“He read some of my short stories and was moved by my use of words. Beginning of 2022, he requested me to write an essay or poem for his bi-lingual magazine (English and Bengali), Delta. I submitted a poem and soon after he approached me with the proposal of publishing a poetry book together.

“I was not convinced that I could collaborate on an entire book for my love for poetry and dabbling with it was rather personal and not something I necessarily shared with a larger audience but he convinced me that my writing though personal has a universal ring to it. Sankar Sarkar came up with the theme of ‘The Same Sky’, continents apart, for he is based out of Barasat, West Bengal and I live in Sudbury, Massachusetts, US.

“He felt that the themes he conveyed through his philosophical writings on love, loss, and life, I could translate into everyday life and stories with casual comfort, bringing in a modern touch that felt like a breath of fresh air. My ‘not being tutored in writing poetry’, according to him, made my work original,” Sreya elaborated.

The pandemic also had a role to play in the collaboration.

“For the first time, the physical distance became a big barrier for me, living far away from my elderly parents in Kolkata. I realised that nothing can be taken for granted anymore. The intensification of fear and other instinctive feelings made both me and Sankar Sarkar collaborate on a book that we thought might have the ability to build a bridge between the two continents making us all feel connected at a much deeper level than physical touch,” Sreya said.

According to one critic, “their collaborative work excels in the hackneyed flavour of contemporary literature with unique symphony and cadence”. How does she explain this?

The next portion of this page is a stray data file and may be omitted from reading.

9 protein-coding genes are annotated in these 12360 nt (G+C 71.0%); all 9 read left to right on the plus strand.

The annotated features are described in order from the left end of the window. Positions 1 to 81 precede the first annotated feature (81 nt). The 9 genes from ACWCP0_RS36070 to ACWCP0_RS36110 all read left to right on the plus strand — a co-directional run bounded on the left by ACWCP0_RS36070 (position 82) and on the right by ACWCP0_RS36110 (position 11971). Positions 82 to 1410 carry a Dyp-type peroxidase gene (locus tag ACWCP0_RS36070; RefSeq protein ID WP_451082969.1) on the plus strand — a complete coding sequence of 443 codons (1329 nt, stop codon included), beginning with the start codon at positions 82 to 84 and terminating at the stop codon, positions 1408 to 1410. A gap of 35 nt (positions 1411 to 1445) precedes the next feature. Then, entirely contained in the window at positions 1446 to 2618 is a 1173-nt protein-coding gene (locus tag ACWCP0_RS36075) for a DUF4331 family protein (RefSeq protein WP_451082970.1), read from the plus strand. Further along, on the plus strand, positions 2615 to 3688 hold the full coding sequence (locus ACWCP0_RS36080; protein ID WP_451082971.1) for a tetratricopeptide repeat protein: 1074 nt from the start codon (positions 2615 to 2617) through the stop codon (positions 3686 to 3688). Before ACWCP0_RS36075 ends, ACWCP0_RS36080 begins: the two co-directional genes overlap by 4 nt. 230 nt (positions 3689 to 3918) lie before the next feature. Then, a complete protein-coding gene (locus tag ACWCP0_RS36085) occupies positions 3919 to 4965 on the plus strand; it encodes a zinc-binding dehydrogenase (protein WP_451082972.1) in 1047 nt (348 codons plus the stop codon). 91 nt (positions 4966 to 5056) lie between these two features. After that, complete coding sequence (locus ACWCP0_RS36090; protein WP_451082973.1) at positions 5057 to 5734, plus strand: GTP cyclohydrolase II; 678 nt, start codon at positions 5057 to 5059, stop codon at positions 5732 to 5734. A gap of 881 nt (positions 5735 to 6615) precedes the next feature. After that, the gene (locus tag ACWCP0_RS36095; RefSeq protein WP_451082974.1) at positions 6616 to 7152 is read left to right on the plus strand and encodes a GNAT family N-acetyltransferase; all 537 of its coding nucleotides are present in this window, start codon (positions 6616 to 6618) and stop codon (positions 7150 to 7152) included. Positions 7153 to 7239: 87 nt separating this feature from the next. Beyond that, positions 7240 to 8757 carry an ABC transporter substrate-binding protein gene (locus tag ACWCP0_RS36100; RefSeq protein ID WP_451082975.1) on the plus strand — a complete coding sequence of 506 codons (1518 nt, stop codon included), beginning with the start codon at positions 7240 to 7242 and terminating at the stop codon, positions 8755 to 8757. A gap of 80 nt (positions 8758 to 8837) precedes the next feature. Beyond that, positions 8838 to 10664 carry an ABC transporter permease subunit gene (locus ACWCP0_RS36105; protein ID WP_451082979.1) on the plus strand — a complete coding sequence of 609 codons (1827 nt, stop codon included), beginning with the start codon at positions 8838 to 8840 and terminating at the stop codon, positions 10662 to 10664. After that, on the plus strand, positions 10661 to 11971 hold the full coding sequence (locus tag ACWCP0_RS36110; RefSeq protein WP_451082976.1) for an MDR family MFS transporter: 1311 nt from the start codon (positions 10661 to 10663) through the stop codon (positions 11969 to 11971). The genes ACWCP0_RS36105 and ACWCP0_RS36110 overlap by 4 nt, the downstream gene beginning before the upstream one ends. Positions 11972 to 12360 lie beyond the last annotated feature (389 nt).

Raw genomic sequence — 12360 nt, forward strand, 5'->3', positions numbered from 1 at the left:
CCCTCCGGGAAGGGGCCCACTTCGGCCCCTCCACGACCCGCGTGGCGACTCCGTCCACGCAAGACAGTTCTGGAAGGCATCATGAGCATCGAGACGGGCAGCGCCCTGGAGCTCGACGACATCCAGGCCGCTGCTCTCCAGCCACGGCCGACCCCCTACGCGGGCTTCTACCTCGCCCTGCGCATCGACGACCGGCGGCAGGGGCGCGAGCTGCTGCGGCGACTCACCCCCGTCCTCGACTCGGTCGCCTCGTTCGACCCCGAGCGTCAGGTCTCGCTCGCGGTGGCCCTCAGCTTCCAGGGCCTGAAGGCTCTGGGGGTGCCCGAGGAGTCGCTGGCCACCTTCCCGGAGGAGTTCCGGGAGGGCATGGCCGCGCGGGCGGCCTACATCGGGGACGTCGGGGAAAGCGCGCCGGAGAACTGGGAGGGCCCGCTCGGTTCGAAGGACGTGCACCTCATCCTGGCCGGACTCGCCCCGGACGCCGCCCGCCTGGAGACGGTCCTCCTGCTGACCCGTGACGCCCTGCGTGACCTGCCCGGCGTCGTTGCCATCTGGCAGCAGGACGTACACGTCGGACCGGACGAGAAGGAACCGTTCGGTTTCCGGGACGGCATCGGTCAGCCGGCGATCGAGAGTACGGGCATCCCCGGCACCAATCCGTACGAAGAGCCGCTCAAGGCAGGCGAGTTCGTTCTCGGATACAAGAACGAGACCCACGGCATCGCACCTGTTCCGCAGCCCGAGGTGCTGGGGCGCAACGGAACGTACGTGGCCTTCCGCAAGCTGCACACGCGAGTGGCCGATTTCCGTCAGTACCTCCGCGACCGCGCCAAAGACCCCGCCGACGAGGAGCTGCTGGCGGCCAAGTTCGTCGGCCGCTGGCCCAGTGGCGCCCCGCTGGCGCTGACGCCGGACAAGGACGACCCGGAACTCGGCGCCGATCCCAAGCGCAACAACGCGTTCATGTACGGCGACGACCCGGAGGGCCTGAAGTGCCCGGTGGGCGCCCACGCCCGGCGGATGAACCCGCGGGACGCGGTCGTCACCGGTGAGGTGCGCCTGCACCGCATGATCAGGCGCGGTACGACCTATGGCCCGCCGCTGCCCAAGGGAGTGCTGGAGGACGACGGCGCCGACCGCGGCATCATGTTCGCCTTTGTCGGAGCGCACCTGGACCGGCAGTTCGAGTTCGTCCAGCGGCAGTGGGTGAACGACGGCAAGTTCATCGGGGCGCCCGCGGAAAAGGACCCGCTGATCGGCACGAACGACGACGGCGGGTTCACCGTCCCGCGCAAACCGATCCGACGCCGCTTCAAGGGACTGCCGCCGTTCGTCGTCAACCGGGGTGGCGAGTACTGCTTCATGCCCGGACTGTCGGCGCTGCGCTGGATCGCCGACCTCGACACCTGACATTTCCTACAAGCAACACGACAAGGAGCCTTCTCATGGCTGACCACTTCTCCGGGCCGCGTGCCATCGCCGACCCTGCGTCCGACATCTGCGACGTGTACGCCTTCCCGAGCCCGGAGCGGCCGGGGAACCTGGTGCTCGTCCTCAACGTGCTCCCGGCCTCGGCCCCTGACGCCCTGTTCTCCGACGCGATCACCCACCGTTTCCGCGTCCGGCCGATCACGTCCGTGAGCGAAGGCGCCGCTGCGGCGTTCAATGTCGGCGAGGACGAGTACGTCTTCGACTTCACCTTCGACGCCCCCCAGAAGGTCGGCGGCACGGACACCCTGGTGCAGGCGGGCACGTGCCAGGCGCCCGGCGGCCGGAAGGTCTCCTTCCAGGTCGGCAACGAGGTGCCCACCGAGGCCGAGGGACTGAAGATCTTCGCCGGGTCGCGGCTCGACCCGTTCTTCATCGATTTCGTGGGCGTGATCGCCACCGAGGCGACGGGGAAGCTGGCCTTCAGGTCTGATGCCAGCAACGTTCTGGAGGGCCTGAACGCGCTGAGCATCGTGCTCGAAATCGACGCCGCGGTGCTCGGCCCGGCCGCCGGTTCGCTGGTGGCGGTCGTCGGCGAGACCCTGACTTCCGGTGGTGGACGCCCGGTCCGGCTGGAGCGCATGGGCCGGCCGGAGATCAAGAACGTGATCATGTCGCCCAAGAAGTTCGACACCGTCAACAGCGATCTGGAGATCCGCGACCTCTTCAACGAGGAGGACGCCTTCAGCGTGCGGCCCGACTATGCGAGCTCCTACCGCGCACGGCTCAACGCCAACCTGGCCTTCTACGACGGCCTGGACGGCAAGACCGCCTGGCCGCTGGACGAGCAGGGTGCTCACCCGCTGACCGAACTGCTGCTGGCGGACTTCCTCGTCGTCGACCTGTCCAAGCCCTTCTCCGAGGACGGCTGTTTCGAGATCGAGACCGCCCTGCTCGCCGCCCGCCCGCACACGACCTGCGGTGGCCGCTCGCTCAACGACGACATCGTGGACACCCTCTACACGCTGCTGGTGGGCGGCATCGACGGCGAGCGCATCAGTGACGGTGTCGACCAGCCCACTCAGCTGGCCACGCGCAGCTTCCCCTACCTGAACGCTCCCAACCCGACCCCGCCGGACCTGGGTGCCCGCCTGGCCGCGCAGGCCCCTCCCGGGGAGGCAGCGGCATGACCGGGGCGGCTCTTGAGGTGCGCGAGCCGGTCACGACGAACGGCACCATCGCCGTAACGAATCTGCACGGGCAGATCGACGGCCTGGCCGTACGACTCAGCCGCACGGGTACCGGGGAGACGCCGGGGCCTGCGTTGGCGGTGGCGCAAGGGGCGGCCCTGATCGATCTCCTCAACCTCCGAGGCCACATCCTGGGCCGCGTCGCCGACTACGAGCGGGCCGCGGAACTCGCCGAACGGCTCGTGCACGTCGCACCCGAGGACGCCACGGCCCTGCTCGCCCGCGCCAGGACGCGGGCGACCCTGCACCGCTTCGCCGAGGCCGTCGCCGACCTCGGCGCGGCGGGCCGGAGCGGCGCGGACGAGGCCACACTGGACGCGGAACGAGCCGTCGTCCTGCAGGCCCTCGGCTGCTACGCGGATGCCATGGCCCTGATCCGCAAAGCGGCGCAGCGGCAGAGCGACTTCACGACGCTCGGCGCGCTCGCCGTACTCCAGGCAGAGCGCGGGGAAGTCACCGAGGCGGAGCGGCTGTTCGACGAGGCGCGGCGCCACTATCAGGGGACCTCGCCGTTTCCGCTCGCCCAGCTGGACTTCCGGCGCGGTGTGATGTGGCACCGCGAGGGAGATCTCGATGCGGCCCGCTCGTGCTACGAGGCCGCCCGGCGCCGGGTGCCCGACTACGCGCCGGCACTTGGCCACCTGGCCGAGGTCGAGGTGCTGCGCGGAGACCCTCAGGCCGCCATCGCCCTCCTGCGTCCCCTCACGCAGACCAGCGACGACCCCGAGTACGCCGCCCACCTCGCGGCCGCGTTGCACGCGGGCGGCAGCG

“Sankar Sarkar has written several poetry books, the latest being ‘Handful of Dust’ which got great critical reviews. He has also written ‘A New Philosophical Classic: Theory of Love’, a path-breaking book on philosophy. He is a veteran in the world of English poetry in India and has been looking for contemporary poets who can express themselves beyond the trappings of the grammar of poetry writing.

“He wanted to collaborate with a newcomer who is not convinced that he or she belongs to the community. In his words, he was looking for ‘a reluctant poet who sought to express herself without any pretense’. His body of work that is deeply philosophical sought a link with the real world through its everyday occurrences. My poems are mostly about our present times, and their challenges. I also discuss the impact of the pandemic on our bodies and souls in some of my poems in keeping with the times,” Sreya added.

What next? Is another collaboration on the cards?

“We do plan to collaborate on another poetry book sometime in the future, the theme of which might be even more philosophical and abstract than the present collaboration. We are also considering working on a collection of short stories,” Sreya concluded.

(Vishnu Makhijani can be reached at vishnu.makhijani@ians.in)